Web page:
Note: This story contains minor spoilers for the films The One I Love and Coherence.
Can you keep a secret? Better yet, can you keep a movie’s plot twists secret in the age of social media?
From The Amazing Spider-Man 2 to the upcoming Gone Girl, it’s a challenge faced by many high-concept films these days. For the lower budgeted indie The One I Love — which stars Mad Men's Elisabeth Moss and The League's Mark Duplass and opens this weekend in theaters— that challenge has become an asset.
Already available earlier this month in an under-the-radar, video-on-demand release, the movie tracks a married couple working out relationship issues with the help of a therapist (Ted Danson) who sends them on a “perfect retreat” for the weekend. But you won’t find out much more about the film from its mysterious trailer, which features random snippets of dialogue (“It’s so weird here!”), shots of doors opening and closing, and blurbs comparing the film to the works of Being John Malkovich and Adaptation masterminds Charlie Kaufman and Spike Jonze. If the clip comes off as a bit elusive — well, that’s the point:
At a time when studios tease and prerelease as many images and details about their movies as possible, the opaque marketing campaign for The One I Love might strike some as peculiarly vague. “The reason why we’ve approached releasing the film the way we are is because that’s how we discovered it at Sundance,” explains RADiUS-TWC co-President Tom Quinn, who acquired the film for distribution at the indie showcase. “We hadn’t been bludgeoned to death with information about what it was [about].”
Groundwork for the stealth campaign was laid as far back as January, when the film made its Sundance debut. The festival’s shrewd program guide summary made The One I Love sound like a dime-a-dozen indie relationship drama — when, in fact, it’s a Twilight Zone-indebted bit of brainy sci-fi, complete with a rattling twist. But with the exception of a few stray phrases in the program guide’s description (which pegged the film as “dizzyingly bizarre” and “welcomingly unpredictable”), Sundance attendees were given little warning that the movie they were about to see took some strange turns.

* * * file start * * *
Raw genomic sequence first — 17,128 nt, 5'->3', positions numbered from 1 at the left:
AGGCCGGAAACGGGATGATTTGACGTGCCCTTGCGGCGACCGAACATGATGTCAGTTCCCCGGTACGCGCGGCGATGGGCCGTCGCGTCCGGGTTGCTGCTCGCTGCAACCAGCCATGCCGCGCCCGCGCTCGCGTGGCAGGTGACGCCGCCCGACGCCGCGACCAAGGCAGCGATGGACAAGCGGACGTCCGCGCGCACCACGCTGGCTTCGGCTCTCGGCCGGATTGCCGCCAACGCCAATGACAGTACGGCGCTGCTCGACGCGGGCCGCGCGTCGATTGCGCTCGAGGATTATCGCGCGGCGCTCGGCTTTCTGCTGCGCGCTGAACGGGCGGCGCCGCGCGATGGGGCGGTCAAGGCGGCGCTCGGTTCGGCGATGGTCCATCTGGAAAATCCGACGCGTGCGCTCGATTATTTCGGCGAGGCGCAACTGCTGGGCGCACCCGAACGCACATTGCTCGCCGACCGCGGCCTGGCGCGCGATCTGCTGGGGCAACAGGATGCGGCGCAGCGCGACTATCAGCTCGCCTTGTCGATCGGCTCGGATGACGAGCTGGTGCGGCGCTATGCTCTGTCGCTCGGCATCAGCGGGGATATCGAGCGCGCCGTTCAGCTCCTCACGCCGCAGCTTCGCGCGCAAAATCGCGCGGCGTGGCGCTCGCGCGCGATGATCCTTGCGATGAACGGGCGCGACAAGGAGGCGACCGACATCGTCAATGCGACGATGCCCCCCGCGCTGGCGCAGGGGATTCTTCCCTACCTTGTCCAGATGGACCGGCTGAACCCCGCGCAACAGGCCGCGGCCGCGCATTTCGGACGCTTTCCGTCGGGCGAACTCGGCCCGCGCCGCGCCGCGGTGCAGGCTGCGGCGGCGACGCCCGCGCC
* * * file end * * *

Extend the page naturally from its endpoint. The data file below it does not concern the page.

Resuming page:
"We felt [that], going into Sundance, our world premiere would be the only screening where people would have a pure watching experience of the movie," remembers The One I Love director Charlie McDowell. “That was the one [screening] where no one really knew anything going in. We always felt that was the best way for people to see the movie.”
As a result, Quinn recalls, “You [walked] out of the movie with your jaw on the floor. I thought, ‘Wouldn’t it be amazing if we could re-create that experience for the general public?’”
But preserving plot twists has always been a tricky game in Hollywood, and studios are generally dependent upon critics and journalists to withhold big-screen secrets from readers. In 1960, Alfred Hitchcock removed that hurdle by declining to show Psycho to critics in advance, instead forcing them to attend showings with regular paying audiences. And in 1992, The Crying Game producer Stephen Woolley wrote a letter to members of the press, asking them to keep a lid on the film’s most unexpected developments.
Now, though, we’re in an era when people immediately tweet, share, and reblog reactions to anything they’ve seen, and plot points can be shared worldwide as early as the first screening. If The Crying Game opened today, the famous twist would go viral faster than you can say “and the nominees for best supporting actor are…”
After The One I Love premiered at Sundance, the filmmakers figured they wouldn’t be able to keep their story under wraps. “I just assumed our culture was one that keeping something secret would never survive,” admits Duplass, who also produced the movie and improvised much of the dialogue in collaboration with McDowell, Moss and screenwriter Justin Lader.